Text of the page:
Pro­gres­sive al­lies for big projects

The Hamilton Spectator - - OPINION - John Roe

It is in the best in­ter­est of Canada and all Cana­di­ans that this coun­try get its act to­gether and get its nat­u­ral re­sources to mar­ket more quickly. But don’t take our word for it. The na­tion’s two most left-of-cen­tre pro­vin­cial pre­miers — Ontario’s Kath­leen Wynne and Al­berta’s Rachel Not­ley — have thrown down the gaunt­let to the op­po­nents of two vi­tal nat­u­ral re­sources projects that are in dan­ger of be­ing stalled or stopped.

Both lead­ers agree th­ese projects can pro­ceed in a way that is sen­si­tive to the en­vi­ron­ment and the com­mu­ni­ties that will be im­pacted.

Both in­sist the projects will pro­vide a needed pick-me-up for Canada’s econ­omy, too.

Ear­lier this month, a clearly im­pa­tient Pre­mier Wynne told First Na­tions com­mu­ni­ties in North­ern Ontario she’s ready to aban­don joint talks with them over build­ing roads into the min­eral-rich Ring of Fire re­gion.

Her gov­ern­ment, she stated in no un­cer­tain terms, is com­mit­ted to open­ing the area to min­ing very soon.

Also ear­lier in May, Pre­mier Not­ley warned Bri­tish Columbia politi­cians against try­ing to stop the Trans Moun­tain pipe­line, which would carry Al­berta oil to the West Coast and on to in­ter­na­tional mar­kets.

What gives? Cana­di­ans are ac­cus­tomed to hear­ing Con­ser­va­tive politi­cians and busi­ness peo­ple ex­tol the ben­e­fits of such nat­u­ral re­source projects.

But Wynne and Not­ley are both ar­dent en­vi­ron­men­tal­ists who have cham­pi­oned con­tro­ver­sial green poli­cies.

Both lead­ers have also worked hard to forge stronger bonds with abo­rig­i­nal com­mu­ni­ties in their prov­inces.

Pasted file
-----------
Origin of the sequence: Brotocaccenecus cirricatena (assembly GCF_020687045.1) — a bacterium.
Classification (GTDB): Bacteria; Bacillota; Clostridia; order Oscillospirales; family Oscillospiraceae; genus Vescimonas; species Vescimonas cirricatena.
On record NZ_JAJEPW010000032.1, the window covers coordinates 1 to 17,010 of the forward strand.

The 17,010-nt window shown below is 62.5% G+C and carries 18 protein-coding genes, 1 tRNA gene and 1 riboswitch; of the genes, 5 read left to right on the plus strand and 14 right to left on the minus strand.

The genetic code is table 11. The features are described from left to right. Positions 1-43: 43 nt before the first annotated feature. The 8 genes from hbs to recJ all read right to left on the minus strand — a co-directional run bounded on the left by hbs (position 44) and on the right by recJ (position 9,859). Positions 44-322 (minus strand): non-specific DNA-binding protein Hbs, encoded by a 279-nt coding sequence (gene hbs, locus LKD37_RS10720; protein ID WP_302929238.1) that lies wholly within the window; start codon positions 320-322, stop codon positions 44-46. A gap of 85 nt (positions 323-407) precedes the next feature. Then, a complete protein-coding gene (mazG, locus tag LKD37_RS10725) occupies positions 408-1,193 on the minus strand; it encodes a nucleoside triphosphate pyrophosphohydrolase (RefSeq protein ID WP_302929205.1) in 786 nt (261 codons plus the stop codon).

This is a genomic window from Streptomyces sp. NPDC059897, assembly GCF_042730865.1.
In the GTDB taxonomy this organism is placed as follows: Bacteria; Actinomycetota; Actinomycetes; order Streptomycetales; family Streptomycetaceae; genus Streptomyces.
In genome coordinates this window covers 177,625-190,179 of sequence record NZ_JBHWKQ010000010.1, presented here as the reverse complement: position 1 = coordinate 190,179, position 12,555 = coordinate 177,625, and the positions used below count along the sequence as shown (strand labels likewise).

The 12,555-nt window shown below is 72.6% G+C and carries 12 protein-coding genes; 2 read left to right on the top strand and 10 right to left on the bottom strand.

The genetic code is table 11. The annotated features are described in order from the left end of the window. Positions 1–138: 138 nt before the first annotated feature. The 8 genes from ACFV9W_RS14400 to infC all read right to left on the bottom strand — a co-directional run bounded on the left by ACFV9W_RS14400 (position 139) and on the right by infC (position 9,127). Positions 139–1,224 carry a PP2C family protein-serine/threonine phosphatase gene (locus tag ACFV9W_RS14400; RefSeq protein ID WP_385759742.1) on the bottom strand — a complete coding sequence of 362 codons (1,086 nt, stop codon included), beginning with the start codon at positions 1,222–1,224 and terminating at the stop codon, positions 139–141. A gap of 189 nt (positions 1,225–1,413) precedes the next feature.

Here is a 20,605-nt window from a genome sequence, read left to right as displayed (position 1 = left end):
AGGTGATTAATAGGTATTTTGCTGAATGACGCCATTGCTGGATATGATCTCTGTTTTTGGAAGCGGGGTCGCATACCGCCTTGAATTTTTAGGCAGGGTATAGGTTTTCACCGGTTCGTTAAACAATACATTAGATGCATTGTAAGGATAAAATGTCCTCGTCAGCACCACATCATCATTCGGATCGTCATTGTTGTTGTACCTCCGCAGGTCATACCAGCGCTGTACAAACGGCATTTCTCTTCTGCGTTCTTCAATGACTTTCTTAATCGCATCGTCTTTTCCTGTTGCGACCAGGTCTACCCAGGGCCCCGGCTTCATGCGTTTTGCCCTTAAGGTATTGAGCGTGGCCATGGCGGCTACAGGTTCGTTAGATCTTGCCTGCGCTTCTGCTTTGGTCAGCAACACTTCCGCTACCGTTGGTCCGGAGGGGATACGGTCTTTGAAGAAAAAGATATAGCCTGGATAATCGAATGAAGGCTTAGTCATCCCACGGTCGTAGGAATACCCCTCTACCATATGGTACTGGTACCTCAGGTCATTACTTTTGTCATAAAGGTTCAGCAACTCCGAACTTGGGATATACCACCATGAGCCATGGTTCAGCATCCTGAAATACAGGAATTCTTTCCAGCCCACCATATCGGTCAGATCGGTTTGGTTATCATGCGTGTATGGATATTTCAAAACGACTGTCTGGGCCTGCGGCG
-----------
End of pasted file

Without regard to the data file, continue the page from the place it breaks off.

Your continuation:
In ad­di­tion to th­ese bona fide pro­gres­sive cre­den­tials, how­ever, both Wynne and Not­ley re­al­ize get­ting th­ese nat­u­ral re­source projects up and run­ning would not only cre­ate jobs and strengthen the econ­omy, it would help fund the gov­ern­ment ser­vices we all need.

That’s why Wynne told the chiefs of nine Matawa First Na­tions in North­ern Ontario she will tol­er­ate no more de­lays in her plan to build a road — with $1 bil­lion in pro­vin­cial fund­ing — into the Ring of Fire re­gion. That’s a tough but timely mes­sage. The Ring of Fire is a min­ing area 500 kilo­me­tres north of Thun­der Bay that boasts one of the world’s rich­est de­posits of chromite — which is used in stain­less steel — as well as nickel, plat­inum and cop­per.

The de­posits are val­ued at any­where from $30 bil­lion to $60 bil­lion.

But de­lays in get­ting the high­way built into the area and in win­ning First Na­tions sup­port for the ini­tia­tive jeop­ar­dize ev­ery­thing. One com­pany al­ready pulled out be­cause of the de­lays.

Yet if the Ring of Fire were ever opened up, lo­cal First Na­tions would be among its prime eco­nomic ben­e­fi­cia­ries.

Mean­while in B.C., the pro­vin­cial New Democrats and Green Party both want to stop the Trans Moun­tain pipe­line from be­ing built in their prov­ince.

Given the un­cer­tain re­sults of the re­cent B.C. pro­vin­cial elec­tion, they may at the very least hold up pipe­line con­struc­tion, which was due to start later this year and has al­ready won the bless­ing of the fed­eral Trudeau Lib­er­als.

Wynne and Not­ley say th­ese ven­tures can be done prop­erly and should pro­ceed. Both make a strong case. Let’s hope they con­vince other pro­gres­sive minds.

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